As the Microsoft-Activision merger approaches, a classic FPS license reappears, for free

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heretic and Hexen are back in a curious way.”/>

Enlarge / This week, the classic RPG-FPS series Heretic and evil spell the series are back in a curious way.

While we at Ars Technica don’t necessarily cheer when giant gaming conglomerates gobble up other giant gaming conglomerates, we also have a faction that champions efforts to preserve and re-release classic video games. These two philosophies collided this week, leaving us a little dizzy.

The good news in the end: four underrated classics from the id Software universe are closer to a wider re-release and are currently free to download. This appears to be related to Microsoft’s planned $68.7 billion acquisition of Activision Blizzard’s vast catalog of game development and publishing properties.

An announcement Thursday from Microsoft’s Xbox division confirmed that five “Bethesda” video games are now available for modern Windows PCs through the Microsoft Store, albeit via an unusual path. These games, including the first two old scrolls adventures and three handset fantasy tinted shooters Heretic and evil spell series, should be accessible through the Xbox Insider hub on Windows 10 and Windows 11 PCs, as they were “previews” intended to solicit “feedback”. Joining the Xbox Insider Hub on Windows PCs is free and doesn’t require a Game Pass subscription, meaning these games are now free to download for participating members (at least until MS revokes their availability on the Insider hub).

A welcome return to D’Sparil’s Dome

It only takes a moment to see why these games would receive such a soft, Insider Hub-bound launch, as they currently run through DOSBox emulation – a clunky system that recreates the old-school feeling of booting up your favorite old games. on a text-only command prompt. For anyone expecting Windows Store game launches to “just work”, the results are inelegant, especially allowing players to adjust visual options or remap controls. Still, they do the job and they come highly recommended as gifts.

But that’s not why we’re here; after all, the same antiquated builds had been on sale on storefronts like GOG and Steam for years. And they remain highly recommended FPS classics wherever you buy and play them, because they injected the kinds of fantasy and RPG-related benefits the genre desperately needed in its 90s heyday. (The original earthquake was close to delivering similar systems before its developers abandoned such aspirations in the face of development pressure and crisis.)

Rather, the Heretic and evil spell the games are notable for being in publishing limbo for years. When Microsoft acquired Bethesda and its publisher and developer subsidiaries in late 2020, the resulting addition of Bethesda-related games to Xbox Game Pass, an apparent flex of newly owned licenses, was not complete. This was no doubt due to the service’s focus on consoles, which excluded older PC-only games, but over the next few months the PC-specific Game Pass tier never tasted like games. specific. Which made us wonder: Was it a question of crossed license threads?

This is where things get confusing. If you watch this week Heretic and evil spell games on digital storefronts, they list id Software as the publisher – and once Microsoft owned id as part of the Bethesda acquisition, you’d think that’s where this topic begins and ends. However, Activision acquired the developers of these games from Raven Software in 1997, and as part of the deal Activision took over all ownership rights for the handset. Heretic and evil spell series. Adding to the confusion, id Software is listed on digital storefronts as a 1998 publisher Hexene IIbut this is technically incorrect, even though at some point this game has been for sale on the old Bethesda launcher. Thus, we cannot say that Steam’s id credit as an alumni publisher Heretic and evil spell games are accurate either. (In any case, we haven’t yet seen any hints of Hexene II land on the Xbox Insider Hub.)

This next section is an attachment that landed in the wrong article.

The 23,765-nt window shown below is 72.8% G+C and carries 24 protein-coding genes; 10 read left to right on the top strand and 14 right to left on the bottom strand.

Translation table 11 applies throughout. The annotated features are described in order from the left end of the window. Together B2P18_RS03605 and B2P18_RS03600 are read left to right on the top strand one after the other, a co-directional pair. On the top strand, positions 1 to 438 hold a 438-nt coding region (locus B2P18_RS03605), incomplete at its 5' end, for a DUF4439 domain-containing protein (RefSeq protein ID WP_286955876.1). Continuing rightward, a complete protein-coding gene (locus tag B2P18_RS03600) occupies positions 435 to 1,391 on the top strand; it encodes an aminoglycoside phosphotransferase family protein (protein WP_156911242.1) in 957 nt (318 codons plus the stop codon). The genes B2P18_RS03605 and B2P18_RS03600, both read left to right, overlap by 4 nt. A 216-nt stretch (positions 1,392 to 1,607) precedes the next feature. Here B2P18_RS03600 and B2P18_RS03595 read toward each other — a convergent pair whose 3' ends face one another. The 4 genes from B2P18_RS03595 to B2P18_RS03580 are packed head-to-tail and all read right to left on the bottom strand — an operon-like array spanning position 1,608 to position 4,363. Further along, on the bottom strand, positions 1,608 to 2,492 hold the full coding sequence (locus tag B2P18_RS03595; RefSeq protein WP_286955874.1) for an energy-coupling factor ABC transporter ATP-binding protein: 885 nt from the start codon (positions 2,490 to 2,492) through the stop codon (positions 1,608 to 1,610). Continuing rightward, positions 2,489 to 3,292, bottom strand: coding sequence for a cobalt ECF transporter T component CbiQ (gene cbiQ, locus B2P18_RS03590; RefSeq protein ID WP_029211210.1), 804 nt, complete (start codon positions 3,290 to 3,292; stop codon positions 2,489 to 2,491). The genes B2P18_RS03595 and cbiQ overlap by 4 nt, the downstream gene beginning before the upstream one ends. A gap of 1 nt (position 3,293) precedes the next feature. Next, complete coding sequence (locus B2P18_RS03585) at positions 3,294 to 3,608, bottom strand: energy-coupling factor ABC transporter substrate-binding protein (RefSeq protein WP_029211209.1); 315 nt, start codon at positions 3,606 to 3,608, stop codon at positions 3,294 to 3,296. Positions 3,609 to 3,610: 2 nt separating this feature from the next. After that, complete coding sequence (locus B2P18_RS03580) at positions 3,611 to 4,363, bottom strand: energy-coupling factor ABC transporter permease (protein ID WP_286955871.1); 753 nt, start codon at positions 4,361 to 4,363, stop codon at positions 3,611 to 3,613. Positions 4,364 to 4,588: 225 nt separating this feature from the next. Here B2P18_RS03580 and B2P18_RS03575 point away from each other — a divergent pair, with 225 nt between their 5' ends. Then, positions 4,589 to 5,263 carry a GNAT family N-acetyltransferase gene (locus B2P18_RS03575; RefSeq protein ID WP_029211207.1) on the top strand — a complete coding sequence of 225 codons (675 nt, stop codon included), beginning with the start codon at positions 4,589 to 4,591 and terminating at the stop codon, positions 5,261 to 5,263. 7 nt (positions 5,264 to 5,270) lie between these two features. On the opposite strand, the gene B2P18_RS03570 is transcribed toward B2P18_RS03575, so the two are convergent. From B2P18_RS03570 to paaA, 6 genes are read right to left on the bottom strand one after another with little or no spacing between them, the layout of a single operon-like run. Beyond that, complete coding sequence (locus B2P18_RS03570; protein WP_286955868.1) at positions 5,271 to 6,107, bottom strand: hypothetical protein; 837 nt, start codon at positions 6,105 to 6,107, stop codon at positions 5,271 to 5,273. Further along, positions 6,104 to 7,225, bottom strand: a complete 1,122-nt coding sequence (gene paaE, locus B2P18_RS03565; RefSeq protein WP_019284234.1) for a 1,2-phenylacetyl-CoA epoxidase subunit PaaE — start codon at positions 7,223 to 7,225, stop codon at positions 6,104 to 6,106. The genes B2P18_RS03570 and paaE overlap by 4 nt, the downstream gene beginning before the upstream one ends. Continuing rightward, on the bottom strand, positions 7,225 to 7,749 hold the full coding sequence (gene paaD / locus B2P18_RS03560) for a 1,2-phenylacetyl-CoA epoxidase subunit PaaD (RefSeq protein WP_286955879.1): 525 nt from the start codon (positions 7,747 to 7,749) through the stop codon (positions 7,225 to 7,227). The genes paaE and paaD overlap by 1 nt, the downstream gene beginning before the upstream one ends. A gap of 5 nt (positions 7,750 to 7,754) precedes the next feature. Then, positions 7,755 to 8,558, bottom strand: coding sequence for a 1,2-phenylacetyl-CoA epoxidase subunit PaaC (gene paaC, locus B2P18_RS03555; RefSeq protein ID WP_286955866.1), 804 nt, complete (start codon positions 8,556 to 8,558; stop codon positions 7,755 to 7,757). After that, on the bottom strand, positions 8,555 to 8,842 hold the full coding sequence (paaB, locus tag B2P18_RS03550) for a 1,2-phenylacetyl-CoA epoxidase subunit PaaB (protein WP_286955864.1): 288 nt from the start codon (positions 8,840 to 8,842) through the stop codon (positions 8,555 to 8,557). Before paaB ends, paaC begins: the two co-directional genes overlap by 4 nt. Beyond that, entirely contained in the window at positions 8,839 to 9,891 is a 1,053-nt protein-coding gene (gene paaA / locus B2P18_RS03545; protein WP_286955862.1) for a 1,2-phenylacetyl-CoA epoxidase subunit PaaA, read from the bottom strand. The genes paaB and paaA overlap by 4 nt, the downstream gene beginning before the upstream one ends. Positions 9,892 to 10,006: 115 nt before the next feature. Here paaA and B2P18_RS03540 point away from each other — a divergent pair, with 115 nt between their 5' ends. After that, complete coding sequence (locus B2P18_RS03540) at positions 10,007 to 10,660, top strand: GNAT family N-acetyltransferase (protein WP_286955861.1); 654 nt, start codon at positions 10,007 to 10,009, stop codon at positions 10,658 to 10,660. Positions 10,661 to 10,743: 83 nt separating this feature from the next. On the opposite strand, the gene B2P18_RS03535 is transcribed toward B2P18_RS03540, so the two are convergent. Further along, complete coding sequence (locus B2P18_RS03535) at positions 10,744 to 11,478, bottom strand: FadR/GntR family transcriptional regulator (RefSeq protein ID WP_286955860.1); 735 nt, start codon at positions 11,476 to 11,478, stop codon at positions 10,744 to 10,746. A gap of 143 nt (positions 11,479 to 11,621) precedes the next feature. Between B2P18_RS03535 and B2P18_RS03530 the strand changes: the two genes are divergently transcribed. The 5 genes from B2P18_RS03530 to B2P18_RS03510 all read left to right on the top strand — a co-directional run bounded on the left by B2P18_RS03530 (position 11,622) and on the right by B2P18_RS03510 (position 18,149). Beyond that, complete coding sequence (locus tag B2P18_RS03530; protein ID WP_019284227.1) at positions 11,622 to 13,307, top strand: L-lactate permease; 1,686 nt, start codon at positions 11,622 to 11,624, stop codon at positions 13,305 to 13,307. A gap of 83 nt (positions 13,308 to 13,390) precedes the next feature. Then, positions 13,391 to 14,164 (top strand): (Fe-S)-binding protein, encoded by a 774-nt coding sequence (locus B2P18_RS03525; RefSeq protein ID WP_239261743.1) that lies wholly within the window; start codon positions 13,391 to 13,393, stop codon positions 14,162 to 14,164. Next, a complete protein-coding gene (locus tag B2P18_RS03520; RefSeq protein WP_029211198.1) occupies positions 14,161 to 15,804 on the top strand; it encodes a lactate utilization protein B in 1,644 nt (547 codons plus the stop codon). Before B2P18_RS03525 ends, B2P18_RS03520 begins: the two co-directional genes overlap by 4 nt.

A way to re-taste beef Strogg-anoff

It’s unclear whether Microsoft, Activision, and Bethesda ironed out a few small licensing issues ahead of the closing of the corporate triad acquisition before opening the bigger floodgates to series like Call of Duty. This is just an educated guess at this time, as Bethesda representatives did not respond to Ars’ questions prior to publication.

The emergence this week of Activision-related software on Microsoft’s platforms follows the late June launch of Earthquake IVThe PC version of on the same Xbox Insider Hub interface. (This version is also completely free, no Game Pass subscription required.) This 2005 shooter was also made without the involvement of id Software, which at the time was led by Raven Software and Activision. But it does have a clearer, Activision-free path to joining Xbox Game Pass, as Bethesda jumped through the proper hoops to release the game’s official re-release in 2012. Still, that game’s absence from the aforementioned dump of the Game Pass 2020 has us wondering there were still a few Activision licensing issues to resolve.

We haven’t seen yet Earthquake IVThe Xbox 360 version is coming to modern hardware like the Xbox Series X, and Microsoft has previously said it’s done adding more classic games to its library of backward compatible consoles. Still, we’re hoping this Insider Hub access on PC could mean the series gets a second lease on console life – and it seems to be teasing that Xbox Game Pass subscribers, at least on PC, will soon be able to sample a more historical record. full of id Shooting software.

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